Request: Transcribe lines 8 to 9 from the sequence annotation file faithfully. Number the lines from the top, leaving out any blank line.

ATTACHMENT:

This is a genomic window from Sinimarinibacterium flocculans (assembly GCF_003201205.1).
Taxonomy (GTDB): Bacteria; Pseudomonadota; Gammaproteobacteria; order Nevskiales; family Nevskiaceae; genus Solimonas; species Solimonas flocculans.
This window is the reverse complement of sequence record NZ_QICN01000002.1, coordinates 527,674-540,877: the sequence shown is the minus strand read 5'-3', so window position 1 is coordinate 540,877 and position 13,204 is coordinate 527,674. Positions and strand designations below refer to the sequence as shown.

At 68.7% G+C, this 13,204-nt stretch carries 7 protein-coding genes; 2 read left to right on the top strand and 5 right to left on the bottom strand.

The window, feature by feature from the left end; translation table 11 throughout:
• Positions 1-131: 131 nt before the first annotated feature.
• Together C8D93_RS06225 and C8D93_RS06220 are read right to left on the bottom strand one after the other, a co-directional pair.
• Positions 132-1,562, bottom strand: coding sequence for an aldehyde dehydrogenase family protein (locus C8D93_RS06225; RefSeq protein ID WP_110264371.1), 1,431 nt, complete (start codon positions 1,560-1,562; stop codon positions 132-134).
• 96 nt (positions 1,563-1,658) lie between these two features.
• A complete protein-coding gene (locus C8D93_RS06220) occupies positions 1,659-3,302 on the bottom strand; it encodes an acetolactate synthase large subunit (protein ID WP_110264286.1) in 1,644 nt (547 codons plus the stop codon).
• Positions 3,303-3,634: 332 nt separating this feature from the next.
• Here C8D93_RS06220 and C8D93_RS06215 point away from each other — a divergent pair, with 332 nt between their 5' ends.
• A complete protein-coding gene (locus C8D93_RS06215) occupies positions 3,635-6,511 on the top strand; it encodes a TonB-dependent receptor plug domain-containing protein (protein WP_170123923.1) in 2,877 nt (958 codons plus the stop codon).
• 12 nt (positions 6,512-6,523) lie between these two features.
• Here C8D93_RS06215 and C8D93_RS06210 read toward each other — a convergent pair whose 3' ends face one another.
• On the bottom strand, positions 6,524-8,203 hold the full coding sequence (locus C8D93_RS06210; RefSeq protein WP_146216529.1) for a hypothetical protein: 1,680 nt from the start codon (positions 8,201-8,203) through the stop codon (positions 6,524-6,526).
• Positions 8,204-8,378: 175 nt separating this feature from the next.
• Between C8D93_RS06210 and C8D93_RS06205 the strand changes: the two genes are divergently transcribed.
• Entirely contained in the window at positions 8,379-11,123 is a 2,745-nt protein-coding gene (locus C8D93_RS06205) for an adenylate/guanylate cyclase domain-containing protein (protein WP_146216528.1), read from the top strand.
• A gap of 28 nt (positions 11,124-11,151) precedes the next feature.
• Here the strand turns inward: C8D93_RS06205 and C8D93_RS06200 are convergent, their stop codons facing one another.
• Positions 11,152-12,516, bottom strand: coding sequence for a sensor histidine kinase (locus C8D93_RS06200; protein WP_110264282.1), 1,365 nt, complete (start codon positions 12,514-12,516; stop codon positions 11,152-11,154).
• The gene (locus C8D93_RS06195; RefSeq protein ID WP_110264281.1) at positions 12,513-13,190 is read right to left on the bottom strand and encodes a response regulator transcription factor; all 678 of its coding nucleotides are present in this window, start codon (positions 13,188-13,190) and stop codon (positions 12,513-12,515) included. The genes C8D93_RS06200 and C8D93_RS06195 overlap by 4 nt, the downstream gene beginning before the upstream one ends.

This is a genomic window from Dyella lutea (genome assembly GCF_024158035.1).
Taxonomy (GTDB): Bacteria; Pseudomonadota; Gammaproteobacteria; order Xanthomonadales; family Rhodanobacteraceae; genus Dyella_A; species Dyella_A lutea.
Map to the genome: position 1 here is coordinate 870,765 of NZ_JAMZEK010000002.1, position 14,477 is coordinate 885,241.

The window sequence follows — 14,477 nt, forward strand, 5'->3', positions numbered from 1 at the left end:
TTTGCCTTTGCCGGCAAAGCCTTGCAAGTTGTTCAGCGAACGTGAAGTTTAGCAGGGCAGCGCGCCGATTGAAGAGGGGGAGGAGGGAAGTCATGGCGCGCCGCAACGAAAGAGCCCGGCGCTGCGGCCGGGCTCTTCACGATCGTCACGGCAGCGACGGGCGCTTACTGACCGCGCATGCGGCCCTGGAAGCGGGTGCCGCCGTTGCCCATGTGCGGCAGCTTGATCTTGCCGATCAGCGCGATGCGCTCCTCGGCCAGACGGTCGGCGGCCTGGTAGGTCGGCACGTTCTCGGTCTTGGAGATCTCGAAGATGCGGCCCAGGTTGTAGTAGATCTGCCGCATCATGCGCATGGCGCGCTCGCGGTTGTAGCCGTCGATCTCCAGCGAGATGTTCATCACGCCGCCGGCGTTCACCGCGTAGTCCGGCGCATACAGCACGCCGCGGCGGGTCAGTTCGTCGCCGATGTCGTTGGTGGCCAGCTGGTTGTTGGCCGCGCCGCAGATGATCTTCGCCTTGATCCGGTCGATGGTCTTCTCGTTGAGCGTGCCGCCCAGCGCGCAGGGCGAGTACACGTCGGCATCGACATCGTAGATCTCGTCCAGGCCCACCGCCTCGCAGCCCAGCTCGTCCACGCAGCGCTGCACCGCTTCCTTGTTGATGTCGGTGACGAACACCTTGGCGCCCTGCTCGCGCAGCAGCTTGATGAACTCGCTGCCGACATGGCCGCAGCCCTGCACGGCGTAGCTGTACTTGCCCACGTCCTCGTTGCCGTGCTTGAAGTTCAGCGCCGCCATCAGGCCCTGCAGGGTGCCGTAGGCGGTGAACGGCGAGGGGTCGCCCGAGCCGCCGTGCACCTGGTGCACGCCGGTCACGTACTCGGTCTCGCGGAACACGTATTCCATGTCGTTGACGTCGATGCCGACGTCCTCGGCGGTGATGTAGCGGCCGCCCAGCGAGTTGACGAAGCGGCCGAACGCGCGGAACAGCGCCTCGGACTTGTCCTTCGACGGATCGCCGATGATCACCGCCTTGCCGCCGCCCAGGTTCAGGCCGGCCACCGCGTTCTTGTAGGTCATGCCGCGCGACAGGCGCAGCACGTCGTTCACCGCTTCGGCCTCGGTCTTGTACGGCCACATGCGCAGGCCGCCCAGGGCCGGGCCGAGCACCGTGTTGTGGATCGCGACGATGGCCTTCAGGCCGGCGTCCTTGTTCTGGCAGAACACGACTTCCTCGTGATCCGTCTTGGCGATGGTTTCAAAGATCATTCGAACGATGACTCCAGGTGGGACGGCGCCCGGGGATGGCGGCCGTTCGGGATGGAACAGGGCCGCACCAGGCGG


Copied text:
• Positions 132-1,562, bottom strand: coding sequence for an aldehyde dehydrogenase family protein (locus C8D93_RS06225; RefSeq protein ID WP_110264371.1), 1,431 nt, complete (start codon positions 1,560-1,562; stop codon positions 132-134).
• 96 nt (positions 1,563-1,658) lie between these two features.